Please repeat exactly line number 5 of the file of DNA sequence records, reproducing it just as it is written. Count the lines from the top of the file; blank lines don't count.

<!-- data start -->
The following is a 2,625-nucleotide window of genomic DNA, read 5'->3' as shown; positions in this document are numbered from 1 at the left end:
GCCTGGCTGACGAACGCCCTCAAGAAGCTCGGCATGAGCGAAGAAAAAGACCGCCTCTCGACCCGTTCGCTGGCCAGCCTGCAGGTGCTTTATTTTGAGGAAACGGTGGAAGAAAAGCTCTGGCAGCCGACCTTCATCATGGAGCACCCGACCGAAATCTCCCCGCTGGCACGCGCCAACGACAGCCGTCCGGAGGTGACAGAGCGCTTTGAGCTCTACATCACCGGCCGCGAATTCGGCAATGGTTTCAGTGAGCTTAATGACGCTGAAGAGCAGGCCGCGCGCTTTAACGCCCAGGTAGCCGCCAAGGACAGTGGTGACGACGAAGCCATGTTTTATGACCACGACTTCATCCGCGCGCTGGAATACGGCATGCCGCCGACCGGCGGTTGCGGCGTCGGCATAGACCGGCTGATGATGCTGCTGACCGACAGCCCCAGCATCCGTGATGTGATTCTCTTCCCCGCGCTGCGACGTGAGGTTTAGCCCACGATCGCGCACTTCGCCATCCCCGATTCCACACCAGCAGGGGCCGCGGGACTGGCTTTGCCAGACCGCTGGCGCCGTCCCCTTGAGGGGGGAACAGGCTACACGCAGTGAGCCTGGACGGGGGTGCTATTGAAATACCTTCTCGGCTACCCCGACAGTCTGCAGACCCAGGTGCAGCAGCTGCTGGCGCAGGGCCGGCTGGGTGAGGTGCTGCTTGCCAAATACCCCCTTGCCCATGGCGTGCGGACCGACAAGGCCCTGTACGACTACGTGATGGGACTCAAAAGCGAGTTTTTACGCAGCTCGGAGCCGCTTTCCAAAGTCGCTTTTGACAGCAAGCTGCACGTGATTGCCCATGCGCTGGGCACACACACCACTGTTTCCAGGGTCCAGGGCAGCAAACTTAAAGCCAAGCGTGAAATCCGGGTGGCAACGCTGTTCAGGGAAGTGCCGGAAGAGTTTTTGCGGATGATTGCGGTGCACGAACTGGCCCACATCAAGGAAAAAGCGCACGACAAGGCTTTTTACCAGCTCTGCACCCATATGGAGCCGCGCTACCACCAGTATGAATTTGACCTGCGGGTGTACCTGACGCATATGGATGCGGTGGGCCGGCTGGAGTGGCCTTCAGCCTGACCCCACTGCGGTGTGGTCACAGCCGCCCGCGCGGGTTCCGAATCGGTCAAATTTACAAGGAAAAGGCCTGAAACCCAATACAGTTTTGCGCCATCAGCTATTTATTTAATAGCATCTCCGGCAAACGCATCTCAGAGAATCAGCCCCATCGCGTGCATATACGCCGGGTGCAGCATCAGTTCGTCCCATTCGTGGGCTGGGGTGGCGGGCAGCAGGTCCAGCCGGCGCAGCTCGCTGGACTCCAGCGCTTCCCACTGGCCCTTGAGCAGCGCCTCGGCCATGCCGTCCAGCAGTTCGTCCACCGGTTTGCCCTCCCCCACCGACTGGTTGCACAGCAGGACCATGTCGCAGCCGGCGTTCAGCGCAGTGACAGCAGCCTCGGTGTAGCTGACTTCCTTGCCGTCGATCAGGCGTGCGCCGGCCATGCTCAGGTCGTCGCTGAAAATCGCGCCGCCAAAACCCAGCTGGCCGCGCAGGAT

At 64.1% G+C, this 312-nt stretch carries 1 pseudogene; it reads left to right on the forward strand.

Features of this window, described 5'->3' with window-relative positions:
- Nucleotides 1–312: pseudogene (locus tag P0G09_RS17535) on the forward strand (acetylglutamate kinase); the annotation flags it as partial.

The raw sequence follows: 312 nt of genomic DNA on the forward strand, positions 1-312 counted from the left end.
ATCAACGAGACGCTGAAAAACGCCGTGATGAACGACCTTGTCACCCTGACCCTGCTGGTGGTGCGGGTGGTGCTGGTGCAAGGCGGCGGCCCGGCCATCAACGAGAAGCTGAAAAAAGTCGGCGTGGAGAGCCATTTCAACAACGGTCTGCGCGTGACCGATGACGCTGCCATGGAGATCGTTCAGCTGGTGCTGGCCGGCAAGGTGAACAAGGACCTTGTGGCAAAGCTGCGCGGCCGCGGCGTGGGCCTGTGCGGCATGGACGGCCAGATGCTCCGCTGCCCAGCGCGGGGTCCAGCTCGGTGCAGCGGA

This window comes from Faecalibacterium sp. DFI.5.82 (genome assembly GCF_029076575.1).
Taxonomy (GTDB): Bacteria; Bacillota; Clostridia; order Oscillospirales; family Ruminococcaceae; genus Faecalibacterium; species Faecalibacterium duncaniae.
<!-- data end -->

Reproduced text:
- Nucleotides 1–312: pseudogene (locus tag P0G09_RS17535) on the forward strand (acetylglutamate kinase); the annotation flags it as partial.